Windle runs through the roster, citing how impressed he is with the hard work his guys have put in throughout the season.

"Sam Young is one of our strongest guys. Gerald Green and Paul George, in terms of pure athleticism, are off the charts. DJ Augustine is in the weight room almost every single day," he says. "And what Roy [Hibbert] has done is fantastic. When he came into the league, he had some excess body fat that we had to work off of him.

"Our previous coach wanted to run up and down the floor more, so we got his weight down. Now, with Coach Vogel, we're doing a 180. The last few years we've put quality weight on his body and he is back up to a solid 270 pounds."

At 7-2, 270 pounds, Hibbert is the throwback big man that NBA opponents can't match up with. But his size would mean nothing if he didn't have the power to go along with it.

"We treat strength as a skill," Windle says. "We try to develop it every single day. I want our guys to get used to handling heavy weights. We don't do anything fancy. High pulls. Bench press. Pull-ups. Rows. What makes us successful is our guys' willingness to pour their heart and determination into both the basketball court and the weight room."


Windle won the 2012 NBA Strength and Conditioning Coach of the Year Award, and since body evolution and muscle development can often take years to be fully realized, the fruits of his labor may be paying off more this season than last.

"From my standpoint, I'm so excited to watch the transformation in so many of our guys," he says. "From nutrition to weight lifting to rehabilitating, every goal we set in front of these guys they do their best to reach."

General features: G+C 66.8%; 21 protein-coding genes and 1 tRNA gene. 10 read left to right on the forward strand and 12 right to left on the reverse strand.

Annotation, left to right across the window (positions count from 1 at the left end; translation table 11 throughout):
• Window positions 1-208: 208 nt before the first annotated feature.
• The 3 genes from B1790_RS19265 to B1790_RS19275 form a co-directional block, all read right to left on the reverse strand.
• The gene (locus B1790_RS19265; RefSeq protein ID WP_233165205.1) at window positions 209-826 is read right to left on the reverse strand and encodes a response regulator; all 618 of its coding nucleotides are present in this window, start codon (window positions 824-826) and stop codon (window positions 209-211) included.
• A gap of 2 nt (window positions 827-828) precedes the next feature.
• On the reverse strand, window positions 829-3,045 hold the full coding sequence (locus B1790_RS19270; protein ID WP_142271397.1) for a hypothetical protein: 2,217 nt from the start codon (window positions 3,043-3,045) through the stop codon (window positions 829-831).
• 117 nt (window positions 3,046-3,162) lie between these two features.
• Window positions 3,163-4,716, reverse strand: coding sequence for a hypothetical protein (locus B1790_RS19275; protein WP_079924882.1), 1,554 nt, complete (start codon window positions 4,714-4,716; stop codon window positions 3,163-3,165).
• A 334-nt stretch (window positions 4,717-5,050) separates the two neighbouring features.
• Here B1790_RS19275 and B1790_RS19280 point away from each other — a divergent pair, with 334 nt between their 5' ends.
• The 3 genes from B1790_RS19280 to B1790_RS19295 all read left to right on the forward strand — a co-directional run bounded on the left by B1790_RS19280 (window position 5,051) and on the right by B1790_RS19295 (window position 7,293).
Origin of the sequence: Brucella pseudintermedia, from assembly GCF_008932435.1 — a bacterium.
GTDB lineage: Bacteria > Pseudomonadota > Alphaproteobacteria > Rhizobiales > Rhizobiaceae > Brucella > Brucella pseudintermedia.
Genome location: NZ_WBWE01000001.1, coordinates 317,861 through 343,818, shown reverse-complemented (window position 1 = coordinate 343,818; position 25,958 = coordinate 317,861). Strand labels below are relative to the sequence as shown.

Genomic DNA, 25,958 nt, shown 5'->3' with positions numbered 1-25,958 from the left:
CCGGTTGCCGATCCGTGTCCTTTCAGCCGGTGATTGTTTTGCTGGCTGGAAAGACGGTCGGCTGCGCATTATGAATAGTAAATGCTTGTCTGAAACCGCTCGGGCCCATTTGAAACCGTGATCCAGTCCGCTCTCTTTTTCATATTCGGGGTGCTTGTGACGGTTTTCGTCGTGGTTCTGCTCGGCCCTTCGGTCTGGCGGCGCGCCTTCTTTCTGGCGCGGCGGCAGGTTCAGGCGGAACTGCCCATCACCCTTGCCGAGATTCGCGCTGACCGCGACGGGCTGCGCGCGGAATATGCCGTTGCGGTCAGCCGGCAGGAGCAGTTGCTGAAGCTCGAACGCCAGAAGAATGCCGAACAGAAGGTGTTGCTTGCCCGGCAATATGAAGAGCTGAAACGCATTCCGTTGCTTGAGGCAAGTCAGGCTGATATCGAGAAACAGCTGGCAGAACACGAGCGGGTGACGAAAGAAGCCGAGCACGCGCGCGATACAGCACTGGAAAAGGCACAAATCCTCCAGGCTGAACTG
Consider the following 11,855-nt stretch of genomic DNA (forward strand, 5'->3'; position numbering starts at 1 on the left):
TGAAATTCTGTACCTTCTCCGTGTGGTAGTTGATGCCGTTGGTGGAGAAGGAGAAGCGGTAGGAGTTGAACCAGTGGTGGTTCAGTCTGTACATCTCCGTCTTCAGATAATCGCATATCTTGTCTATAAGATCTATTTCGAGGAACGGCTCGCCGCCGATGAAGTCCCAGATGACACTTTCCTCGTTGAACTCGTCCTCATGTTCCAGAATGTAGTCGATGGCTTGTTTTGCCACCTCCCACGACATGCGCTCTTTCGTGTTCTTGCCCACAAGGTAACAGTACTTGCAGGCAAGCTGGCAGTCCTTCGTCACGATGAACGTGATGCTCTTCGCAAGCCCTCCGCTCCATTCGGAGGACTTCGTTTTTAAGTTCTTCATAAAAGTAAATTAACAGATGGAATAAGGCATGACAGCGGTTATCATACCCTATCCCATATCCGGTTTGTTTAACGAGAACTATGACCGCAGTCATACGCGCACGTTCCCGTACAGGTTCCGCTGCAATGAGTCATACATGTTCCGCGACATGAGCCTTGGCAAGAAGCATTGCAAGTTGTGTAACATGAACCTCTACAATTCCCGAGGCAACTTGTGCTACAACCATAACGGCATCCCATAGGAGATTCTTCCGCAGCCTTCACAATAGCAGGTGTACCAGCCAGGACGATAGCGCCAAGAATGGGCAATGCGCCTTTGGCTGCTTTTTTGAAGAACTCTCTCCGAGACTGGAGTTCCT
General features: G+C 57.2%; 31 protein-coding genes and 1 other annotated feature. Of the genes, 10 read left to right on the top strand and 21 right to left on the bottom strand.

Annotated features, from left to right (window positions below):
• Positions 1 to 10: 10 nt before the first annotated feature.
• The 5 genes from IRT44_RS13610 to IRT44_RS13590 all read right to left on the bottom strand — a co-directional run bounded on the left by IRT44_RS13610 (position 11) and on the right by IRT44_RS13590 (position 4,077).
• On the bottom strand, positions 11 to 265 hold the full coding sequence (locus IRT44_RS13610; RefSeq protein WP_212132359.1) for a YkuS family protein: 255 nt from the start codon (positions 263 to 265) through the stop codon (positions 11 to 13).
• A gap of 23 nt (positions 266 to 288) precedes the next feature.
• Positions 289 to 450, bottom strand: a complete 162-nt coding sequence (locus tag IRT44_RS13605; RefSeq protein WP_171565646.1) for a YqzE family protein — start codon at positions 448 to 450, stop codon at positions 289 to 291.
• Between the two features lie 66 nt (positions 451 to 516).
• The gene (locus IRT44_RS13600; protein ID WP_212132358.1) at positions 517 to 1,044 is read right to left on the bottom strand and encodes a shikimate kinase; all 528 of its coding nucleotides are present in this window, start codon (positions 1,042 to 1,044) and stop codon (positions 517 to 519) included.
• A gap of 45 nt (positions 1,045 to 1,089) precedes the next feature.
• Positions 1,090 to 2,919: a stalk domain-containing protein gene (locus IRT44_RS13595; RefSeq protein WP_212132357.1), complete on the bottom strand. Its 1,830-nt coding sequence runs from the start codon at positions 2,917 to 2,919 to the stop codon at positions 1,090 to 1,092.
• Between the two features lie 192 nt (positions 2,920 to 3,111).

The end result of that goal is the physicality the rest of the NBA can't stop talking about. And to think, there might be far fewer bumps and bruises and black-and-blues around the Eastern Conference if it hadn't been for a loose connection between Windle and Larry Bird's old physical therapist.

In fact, the ice vendor for the Miami Heat should be thanking Larry Bird, the Pacer president. So should the guy who sells the Knicks bandages and the Atlanta Hawks' massage therapist. And anyone else in the league who has seen business pick up as a result of the damage inflicted by the Pacers' powerful style of play.

"I was working as a strength coach at Rutgers University when the Pacers called to see if I'd be interested in the job," Windle says. "The connection was through a friend of mine who was Larry Bird's old physical therapist."

Eight years later, a small connection has given birth to one of the strongest teams in pro basketball.

"You can't help but sit here and realize that we have an advantage in the paint on most nights," Windle says. "When we see a guy make an athletic play or outhustle and outmuscle someone on the other team, for me, I just see all that hard work paying off. They know what's at stake. They know they're fighting for a trip to the NBA Finals."

The question then becomes, is any team strong enough to fight back and win?

-- Jon Finkel is the author of The Dadvantage: Stay In Shape On No Sleep With No Time And No Equipment. Follow him on Twitter @Jon_Finkel.